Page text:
Friday 25 August 2017

Review: The Seven Imperfect Rules of Elvira Carr by Frances Maynard

Funny, heart-warming and ultimately triumphant, The Seven Imperfect Rules of Elvira Carr is the perfect story for anyone who doesn’t quite fit in – and for everyone who chooses not to. Elvira Carr is twenty-seven and neuro-atypical. Her father – who she suspects was in the secret service – has passed away and, after several Unfortunate Incidents growing up, she now spends most of her time at home with her overbearing mother. But when her mother has a stroke and is taken into care, Elvira is suddenly forced to look after herself or risk ending up in Sheltered Accommodation. Armed with her Seven Rules, which she puts together after online research, Elvira hopes to learn how to navigate a world that’s full of people she doesn’t understand. Not even the Seven Rules can help her, however, when she discovers that everything she thought she knew about her father was a lie, and is faced with solving a mystery she didn’t even know existed . . .

Review: This book was very different from what I was expecting, that should probably teach me not to read the synopsis beforehand! I was attracted by the guinea pigs on the cover, I'm not going to lie, and you don't have to worry, these guinea pigs do feature in the story and I loved them. This was a really interesting read and the eponymous Elvira Carr was a really interesting narrator of the story. He rules, that she makes for herself after find message boards online posted by other 'Neuro-atypical' users and I loved the way they wove in and out throughout the story. 

Elvira was an easy character to get to know. The fact that she even finds that she wants and uses these rules is obviously very endearing and seeing the world through her eyes is really quite something. Obviously we have her mother and father as characters in the book too and we know that there is something being hidden about her father, or maybe about both of her parents but we need to see if Elvira will manage to find out herself or whether she will allow others to get close enough to help her. I really enjoyed the way she interacts with all the other characters in the novel and it was interesting to see how her social interactions developed once she started using the rules.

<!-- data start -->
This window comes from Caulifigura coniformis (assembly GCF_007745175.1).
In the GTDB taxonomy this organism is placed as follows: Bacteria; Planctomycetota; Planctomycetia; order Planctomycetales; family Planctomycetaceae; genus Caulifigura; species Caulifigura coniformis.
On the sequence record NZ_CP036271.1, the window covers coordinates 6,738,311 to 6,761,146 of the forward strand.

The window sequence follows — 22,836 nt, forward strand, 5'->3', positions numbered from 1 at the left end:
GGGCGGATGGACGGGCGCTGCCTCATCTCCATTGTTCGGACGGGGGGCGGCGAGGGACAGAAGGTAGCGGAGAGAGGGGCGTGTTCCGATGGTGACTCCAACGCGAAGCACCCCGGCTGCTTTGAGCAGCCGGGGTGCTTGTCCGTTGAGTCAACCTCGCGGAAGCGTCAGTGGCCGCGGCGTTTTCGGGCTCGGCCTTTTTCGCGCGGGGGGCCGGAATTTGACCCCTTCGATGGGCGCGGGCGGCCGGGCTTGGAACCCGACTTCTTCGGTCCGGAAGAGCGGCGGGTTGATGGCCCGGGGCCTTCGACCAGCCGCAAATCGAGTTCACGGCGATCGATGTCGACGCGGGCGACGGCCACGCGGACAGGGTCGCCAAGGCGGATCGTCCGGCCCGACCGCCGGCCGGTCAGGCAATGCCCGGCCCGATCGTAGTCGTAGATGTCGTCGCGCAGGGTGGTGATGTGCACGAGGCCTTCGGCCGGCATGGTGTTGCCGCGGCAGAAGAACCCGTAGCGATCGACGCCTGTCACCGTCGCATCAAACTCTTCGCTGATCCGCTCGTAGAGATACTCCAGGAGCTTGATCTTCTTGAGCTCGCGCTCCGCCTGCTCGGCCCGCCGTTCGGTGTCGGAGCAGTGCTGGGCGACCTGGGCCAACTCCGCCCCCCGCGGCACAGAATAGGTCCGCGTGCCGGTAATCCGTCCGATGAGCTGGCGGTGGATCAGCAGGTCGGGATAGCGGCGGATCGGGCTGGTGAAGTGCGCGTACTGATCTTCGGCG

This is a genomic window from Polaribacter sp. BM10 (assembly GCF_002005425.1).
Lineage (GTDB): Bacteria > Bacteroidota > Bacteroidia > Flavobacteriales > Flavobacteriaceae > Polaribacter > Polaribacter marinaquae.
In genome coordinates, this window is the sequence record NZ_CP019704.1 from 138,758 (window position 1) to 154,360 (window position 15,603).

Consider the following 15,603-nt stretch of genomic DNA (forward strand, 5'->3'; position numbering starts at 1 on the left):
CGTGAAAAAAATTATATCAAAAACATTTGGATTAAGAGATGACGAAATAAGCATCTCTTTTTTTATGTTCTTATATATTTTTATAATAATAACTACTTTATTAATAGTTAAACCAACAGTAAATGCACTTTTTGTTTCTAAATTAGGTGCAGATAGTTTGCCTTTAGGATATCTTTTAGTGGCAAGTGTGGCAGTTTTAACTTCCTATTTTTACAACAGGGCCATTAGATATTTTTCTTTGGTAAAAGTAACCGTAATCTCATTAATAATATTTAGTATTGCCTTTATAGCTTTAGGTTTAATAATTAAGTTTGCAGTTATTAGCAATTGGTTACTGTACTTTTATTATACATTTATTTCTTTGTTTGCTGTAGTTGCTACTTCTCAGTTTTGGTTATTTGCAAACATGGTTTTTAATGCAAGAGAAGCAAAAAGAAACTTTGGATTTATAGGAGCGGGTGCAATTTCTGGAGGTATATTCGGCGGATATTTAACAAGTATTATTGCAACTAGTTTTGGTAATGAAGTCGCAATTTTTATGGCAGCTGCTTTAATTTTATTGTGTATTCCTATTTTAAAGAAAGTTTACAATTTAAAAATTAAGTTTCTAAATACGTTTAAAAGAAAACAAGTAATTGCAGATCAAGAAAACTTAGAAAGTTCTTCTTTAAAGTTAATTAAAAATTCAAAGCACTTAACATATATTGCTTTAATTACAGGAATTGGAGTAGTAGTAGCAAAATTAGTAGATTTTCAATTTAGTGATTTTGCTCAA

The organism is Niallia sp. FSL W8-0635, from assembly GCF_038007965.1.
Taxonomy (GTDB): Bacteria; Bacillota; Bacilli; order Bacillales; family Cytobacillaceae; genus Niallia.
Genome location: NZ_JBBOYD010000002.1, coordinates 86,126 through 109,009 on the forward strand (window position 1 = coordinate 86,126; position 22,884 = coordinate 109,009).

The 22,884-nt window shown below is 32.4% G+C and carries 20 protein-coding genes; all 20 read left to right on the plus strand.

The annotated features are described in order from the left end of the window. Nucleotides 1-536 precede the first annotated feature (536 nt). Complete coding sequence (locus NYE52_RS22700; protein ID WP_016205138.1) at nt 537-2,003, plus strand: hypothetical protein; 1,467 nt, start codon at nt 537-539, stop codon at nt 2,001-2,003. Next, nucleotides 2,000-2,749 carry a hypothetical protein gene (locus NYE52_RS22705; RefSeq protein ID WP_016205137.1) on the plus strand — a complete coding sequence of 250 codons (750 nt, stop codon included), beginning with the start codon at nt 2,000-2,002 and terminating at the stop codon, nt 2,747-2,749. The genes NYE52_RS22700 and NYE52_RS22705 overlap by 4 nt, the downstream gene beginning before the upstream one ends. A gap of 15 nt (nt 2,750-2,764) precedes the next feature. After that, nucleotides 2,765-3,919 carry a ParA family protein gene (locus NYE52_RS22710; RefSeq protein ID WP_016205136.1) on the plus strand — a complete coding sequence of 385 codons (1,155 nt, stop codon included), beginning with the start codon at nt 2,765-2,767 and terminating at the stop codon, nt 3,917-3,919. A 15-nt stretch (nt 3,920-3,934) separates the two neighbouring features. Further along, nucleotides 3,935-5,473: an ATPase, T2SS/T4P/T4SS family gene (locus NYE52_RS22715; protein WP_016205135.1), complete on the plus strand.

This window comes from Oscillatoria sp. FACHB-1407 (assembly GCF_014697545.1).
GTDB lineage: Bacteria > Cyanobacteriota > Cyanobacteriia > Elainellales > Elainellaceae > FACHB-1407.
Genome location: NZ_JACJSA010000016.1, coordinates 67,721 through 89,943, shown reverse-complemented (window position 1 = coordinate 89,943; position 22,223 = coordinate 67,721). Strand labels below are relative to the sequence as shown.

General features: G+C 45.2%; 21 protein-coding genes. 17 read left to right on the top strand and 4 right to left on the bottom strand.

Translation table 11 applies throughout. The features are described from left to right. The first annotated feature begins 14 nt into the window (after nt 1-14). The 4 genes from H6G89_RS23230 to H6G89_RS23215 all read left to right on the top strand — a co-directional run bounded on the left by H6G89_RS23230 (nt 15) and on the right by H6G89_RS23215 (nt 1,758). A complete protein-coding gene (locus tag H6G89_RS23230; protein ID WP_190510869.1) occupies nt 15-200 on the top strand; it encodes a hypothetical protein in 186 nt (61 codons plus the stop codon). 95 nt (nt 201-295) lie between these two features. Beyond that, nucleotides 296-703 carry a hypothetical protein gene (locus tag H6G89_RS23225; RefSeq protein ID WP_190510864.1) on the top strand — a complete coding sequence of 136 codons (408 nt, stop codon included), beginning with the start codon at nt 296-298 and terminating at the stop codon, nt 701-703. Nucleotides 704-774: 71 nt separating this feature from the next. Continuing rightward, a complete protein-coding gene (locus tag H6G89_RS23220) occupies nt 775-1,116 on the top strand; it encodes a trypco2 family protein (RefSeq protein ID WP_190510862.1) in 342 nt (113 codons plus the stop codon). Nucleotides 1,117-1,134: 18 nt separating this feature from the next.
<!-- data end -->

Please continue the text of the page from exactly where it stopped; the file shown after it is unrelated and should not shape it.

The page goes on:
There are some serious issues covered in this book but because they are transported via Elvira and her rediscovery of the world once she finds herself more alone than she has veer been, none of these issues seem to turn this into an 'issues' book but are just another thing that is dealt with along the course of the storyline. I won't go into the issues but there are a couple of triggers in this book that I would look into if you know you may be triggered by something. 

The story did move quite slowly and so I found myself straying from it at some points but I read this during a readathon and so I found that setting myself time limits really helped keep me on track. The good thing was that I felt like Elvira wasn't ever made fun of or belittled by this author and I thought that said author did a really good job of having Elvira think in the very literally sense and not use any kind of sarcasm or turns of phrase, that was definitely well done. 

Overall I enjoyed the issues that were explored in this book, it did move a little slowly for my liking, and slower than the books I tend to prefer, but overall she was a likeable character and the liked the direction that this story ended up taking. This was an enjoyable read. 

To order your copy now, just click the link: UK or US

1 comment:

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